Longform

Who was Angie Zapata? Her murderer's trial didn't tell the whole story.

Page 4 of 5

The next day, DeLeon, who is also transgender, says she called Angie's mother and offered to give her daughter advice. Over the next few years, Angie and DeLeon talked about once a month. "I told her, 'Angie, there's always going to be people who are very intimidated. You need to not listen to them. Because you and I both know it's not our fault.' I told her, 'You be proud of who you are.'"

DeLeon says she talked to Angie about what it's like to take female hormones and showed her exercises to increase her bust. She warned her against rushing to have sexual-reassignment surgery — "I told Angie, 'You should wait. You should wait. Don't do it right away, because you might regret it.... There's guys that like women like that." She encouraged her to compete in drag beauty pageants, like she did.

"She always did her makeup very beautiful, her hair very beautiful. And she'd always yell at her sisters when they wouldn't do it. She'd go, 'Ugh! Comb your hair!'"

DeLeon also told Angie to be careful with men. "I told her, 'Angie, not all men are going to be accepting to you, so it's very important that you don't lie to nobody. Nobody. Because you can set yourself up in a situation and...'"

DeLeon knows Angie listened. One time, DeLeon called the transgender section of Livelinks, a singles chat line, to leave a prank message for a friend — and heard a recording of Angie. "She used her own name — Angie — she said she was from Greeley, she said she was transgender and she described herself," DeLeon says. "I recognized her voice. And I was like, oh look, it's Angie. And she's following my advice."

Still, when DeLeon heard that Angie had been murdered, her first thought was that she'd died at the hands of some man. "When I got there and they told me everything, I was like, oh, he definitely did it. He definitely did," DeLeon says. "I think that what it was is that he was just getting uncomfortable with the whole thing. But he could have just left. He didn't have to go to the extent of killing her."


Maria Zapata, mother

It was the stares that got to Maria Zapata. One day, when she and Angie were at the checkout stand at the Greeley Wal-Mart, she sensed that someone was staring at them and turned around. "I looked and I told my Angie, I said, 'Who in the hell are they looking at?'" recalls Maria, who is 54. "She said, 'Mom, they're just staring at me.' I turned around and I said, 'Don't you have anything else to stare at?'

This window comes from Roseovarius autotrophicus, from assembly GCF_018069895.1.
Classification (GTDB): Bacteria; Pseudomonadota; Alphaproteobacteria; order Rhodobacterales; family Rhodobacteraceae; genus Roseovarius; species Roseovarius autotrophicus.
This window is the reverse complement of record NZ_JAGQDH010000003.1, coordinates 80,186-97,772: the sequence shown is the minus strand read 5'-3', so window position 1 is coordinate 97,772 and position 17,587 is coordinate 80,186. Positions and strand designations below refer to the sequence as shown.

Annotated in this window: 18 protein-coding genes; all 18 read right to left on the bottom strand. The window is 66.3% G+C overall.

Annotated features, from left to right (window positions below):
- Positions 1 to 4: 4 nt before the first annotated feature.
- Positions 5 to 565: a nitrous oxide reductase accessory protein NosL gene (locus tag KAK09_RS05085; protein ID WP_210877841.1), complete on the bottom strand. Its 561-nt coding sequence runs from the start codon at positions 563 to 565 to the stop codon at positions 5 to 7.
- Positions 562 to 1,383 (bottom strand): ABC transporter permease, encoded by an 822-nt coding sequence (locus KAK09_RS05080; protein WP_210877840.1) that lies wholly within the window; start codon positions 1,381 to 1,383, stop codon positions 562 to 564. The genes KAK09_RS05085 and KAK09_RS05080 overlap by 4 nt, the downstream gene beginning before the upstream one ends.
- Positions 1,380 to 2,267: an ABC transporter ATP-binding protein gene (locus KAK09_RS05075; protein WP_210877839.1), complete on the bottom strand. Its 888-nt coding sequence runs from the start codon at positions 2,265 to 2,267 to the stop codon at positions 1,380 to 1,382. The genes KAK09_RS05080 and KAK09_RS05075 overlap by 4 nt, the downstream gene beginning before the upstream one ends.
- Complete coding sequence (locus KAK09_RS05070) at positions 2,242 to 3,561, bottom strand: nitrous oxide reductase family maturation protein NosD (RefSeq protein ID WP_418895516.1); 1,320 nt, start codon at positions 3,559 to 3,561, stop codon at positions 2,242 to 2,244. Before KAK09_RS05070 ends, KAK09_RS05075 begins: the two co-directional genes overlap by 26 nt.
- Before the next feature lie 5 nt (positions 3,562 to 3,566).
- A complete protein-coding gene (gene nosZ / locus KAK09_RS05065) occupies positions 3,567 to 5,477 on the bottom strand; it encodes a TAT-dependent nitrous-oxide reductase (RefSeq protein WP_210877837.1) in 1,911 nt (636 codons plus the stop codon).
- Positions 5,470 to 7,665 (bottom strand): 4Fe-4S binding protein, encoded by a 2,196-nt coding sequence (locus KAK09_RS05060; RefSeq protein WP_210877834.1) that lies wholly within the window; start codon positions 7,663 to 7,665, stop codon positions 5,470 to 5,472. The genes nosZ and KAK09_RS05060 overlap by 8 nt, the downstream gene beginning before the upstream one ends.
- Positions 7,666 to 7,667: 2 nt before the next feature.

"I hated for people to be looking at her, looking her up and down like [she was] trashy."

Even though Angie was the fifth of six children, she was always Maria's baby. When she talks about her, she calls her "my Angie." "There was just something about Angie," Maria says. "There was a sense from the beginning that I needed to protect her more than the rest."

Angie was born in Brighton on August 5, 1989, as Justin David Zapata. Justin was Maria's second son. By the time he was born, she'd been married and divorced once and had four children from three different relationships. Justin was a skinny kid with eyelashes so dark it looked like he was wearing mascara, she says. He was never interested in dump trucks or baseball bats, but he loved to play outside. The second he finished a meal, he'd run out the door to ride his bike.

But Justin's life was hard. Kids at school teased him for being effeminate and called him "faggot." Teachers weren't much better. "I remember her second-grade teacher said she went to the bathroom in the girls' bathroom (as Justin), that's disgusting," Maria says. "A lot of people didn't know, but they were ready to judge."

It got worse as Justin got older. "She wanted to get involved with sports, she wanted to get involved with school, but it always came out that the kids were so rude," Maria says. Justin tried to join the soccer team, the track team, the band. But the same thing always happened. "Kids said, 'There goes that weird guy. There goes that gay guy.'"

Maria knew her youngest son was different, and she was scared. "It's not that I didn't accept it," Maria says. "I was afraid for her because I knew how people are." She insisted that Justin wear boys' clothes and cut his hair short. But he was miserable.

KEEP WESTWORD FREE... Since we started Westword, it has been defined as the free, independent voice of Denver, and we'd like to keep it that way. With local media under siege, it's more important than ever for us to rally support behind funding our local journalism. You can help by participating in our "I Support" program, allowing us to keep offering readers access to our incisive coverage of local news, food and culture with no paywalls.
Melanie Asmar is a staff writer for Westword. She joined the paper in 2009 and has won awards for her stories about education, immigration and epic legal battles. Got a tip? She'd love to hear it.
Contact: Melanie Asmar